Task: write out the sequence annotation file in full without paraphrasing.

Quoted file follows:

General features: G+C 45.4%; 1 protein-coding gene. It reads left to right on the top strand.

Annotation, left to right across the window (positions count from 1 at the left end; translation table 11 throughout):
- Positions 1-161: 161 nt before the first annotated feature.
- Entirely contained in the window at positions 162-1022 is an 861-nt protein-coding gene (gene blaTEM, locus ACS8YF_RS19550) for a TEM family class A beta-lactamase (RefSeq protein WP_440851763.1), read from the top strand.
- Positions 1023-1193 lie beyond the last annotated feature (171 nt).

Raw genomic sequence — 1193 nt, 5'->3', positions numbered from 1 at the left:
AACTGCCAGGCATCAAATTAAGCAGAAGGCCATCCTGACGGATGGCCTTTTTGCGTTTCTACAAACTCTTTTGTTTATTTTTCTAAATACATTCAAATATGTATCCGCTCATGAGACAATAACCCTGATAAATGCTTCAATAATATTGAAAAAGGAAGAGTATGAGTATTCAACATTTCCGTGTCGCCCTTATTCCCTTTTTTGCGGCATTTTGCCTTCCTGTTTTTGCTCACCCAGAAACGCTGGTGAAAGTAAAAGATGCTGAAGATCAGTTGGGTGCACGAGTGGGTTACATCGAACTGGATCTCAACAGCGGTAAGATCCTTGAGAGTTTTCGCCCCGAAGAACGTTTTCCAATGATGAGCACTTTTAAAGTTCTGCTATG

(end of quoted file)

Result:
General features: G+C 45.4%; 1 protein-coding gene. It reads left to right on the top strand.

Annotation, left to right across the window (positions count from 1 at the left end; translation table 11 throughout):
- Positions 1-161: 161 nt before the first annotated feature.
- Entirely contained in the window at positions 162-1022 is an 861-nt protein-coding gene (gene blaTEM, locus ACS8YF_RS19550) for a TEM family class A beta-lactamase (RefSeq protein WP_440851763.1), read from the top strand.
- Positions 1023-1193 lie beyond the last annotated feature (171 nt).

Raw genomic sequence — 1193 nt, 5'->3', positions numbered from 1 at the left:
AACTGCCAGGCATCAAATTAAGCAGAAGGCCATCCTGACGGATGGCCTTTTTGCGTTTCTACAAACTCTTTTGTTTATTTTTCTAAATACATTCAAATATGTATCCGCTCATGAGACAATAACCCTGATAAATGCTTCAATAATATTGAAAAAGGAAGAGTATGAGTATTCAACATTTCCGTGTCGCCCTTATTCCCTTTTTTGCGGCATTTTGCCTTCCTGTTTTTGCTCACCCAGAAACGCTGGTGAAAGTAAAAGATGCTGAAGATCAGTTGGGTGCACGAGTGGGTTACATCGAACTGGATCTCAACAGCGGTAAGATCCTTGAGAGTTTTCGCCCCGAAGAACGTTTTCCAATGATGAGCACTTTTAAAGTTCTGCTATG